Cote D’Ivoire Ivory Coast. Samantha Lake. Cote D’Ivoire is not land-locked; Its southern part of the country is bordered by the Gulf of Guinea. The climate is tropical around the coast line. The three seasons are warm-dry, hot-dry, and hot-wet.
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Cote D’IvoireIvory Coast
Cote D’Ivoire is not land-locked; Its southern part of the country is bordered by the Gulf of Guinea.
The climate is tropical around the coast line. The three seasons are warm-dry, hot-dry, and hot-wet.
The vegetation it broad-leafed on the north side and needle leafed on the southern side.
The annual average rainfall in Cote D’Ivoire is 40-80 inches.
Two major environmental issues are the deforestation and the sewage that pollutes water.
Some natural hazards are flooding in the rainy season and that the coast has a heavy surf with no natural harbor.
French is the official language of Cote D’Ivoire, and there are 60 native dialects, but Dioula is spoken the most.
Religions that are practiced there are Christianity, Muslim, and native religion.
There are six ethnic groups.
The total population in Cote D’Ivoire is 18,373,060.
50.9% of the population can read and write. That is 9,351,888 people.
Cote D’Ivoire gained independence from France in 1960.
The primary industry in Cote D’Ivoire is cocoa beans, the secondary is palm oil.
The some of the natural resources there are cocoa beans, palm oil, coffee, clay, diamonds, iron ore, and natural gas.
The GPC (average salary measured in U.S. dollars) is $1,800.
The percent of people living in poverty is 42%. That is 7,716,685 people.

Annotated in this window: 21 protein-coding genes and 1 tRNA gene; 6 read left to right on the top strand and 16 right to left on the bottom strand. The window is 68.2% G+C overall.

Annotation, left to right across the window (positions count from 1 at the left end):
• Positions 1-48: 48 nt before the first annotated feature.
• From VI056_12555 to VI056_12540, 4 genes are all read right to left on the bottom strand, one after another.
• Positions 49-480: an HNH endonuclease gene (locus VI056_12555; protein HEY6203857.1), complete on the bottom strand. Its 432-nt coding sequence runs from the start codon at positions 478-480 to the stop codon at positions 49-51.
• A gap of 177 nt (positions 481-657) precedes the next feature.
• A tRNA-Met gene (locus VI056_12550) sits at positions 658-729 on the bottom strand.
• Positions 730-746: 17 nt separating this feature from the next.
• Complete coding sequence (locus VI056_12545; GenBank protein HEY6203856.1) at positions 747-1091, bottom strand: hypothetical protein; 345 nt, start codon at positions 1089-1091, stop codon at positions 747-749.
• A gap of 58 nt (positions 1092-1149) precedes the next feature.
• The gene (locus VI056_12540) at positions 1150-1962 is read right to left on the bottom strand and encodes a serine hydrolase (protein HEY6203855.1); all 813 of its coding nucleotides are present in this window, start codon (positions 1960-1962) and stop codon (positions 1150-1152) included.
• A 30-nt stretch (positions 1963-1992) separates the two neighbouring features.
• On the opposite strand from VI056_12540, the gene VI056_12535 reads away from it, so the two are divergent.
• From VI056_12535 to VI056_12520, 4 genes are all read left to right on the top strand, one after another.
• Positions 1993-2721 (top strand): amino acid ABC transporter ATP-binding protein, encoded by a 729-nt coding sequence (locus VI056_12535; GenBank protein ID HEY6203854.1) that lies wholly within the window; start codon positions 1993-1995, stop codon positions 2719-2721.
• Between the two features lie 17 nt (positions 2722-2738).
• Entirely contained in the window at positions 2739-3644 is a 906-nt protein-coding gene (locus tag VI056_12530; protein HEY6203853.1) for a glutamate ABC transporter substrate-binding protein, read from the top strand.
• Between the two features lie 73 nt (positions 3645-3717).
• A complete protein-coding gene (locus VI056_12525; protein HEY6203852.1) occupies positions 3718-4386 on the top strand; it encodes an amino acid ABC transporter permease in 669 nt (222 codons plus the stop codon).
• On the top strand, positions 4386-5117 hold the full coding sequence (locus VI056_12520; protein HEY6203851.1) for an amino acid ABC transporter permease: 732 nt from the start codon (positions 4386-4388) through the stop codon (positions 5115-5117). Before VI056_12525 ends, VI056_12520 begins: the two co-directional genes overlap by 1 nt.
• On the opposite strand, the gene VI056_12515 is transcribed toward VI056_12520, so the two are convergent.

Cote D’Ivoire has an external dept of $10.91 billion.
Cote D’Ivoire has a democracy with multiple parties (since the power-sharing agreement) and a president, but it is currently under mediators.
Laurent Gbagbo became president in 2000 when his opponent, Robert Guei, fled the country due to uprisings about the election. Gbagbo is the current president.
The government is very corrupt and measures a 2.0-2.9 out of ten; one being the most corrupt, and ten being the least corrupt.
The citizens aren’t very free. On a scale from 1 to 40, 40 being the most free, Cote D’Ivoire got a 5.
The life expectancy in Cote D’Ivoire is 49 years.
17% of the population has HIV/AIDS. That is 3,123,420 people. About 47,000 deaths related to HIV/AIDS occur each year.
About 86 infants die out of every 1000 born.
There is a very high risk of catching diseases like schistosomiasis, malaria, yellow fever, Hepatitis A, and typhoid.
The following pages will hold information that supports my safety rating for Cote D’Ivoire.
This is a 4 out of 5, 1 being safe and 5 being extremely unsafe.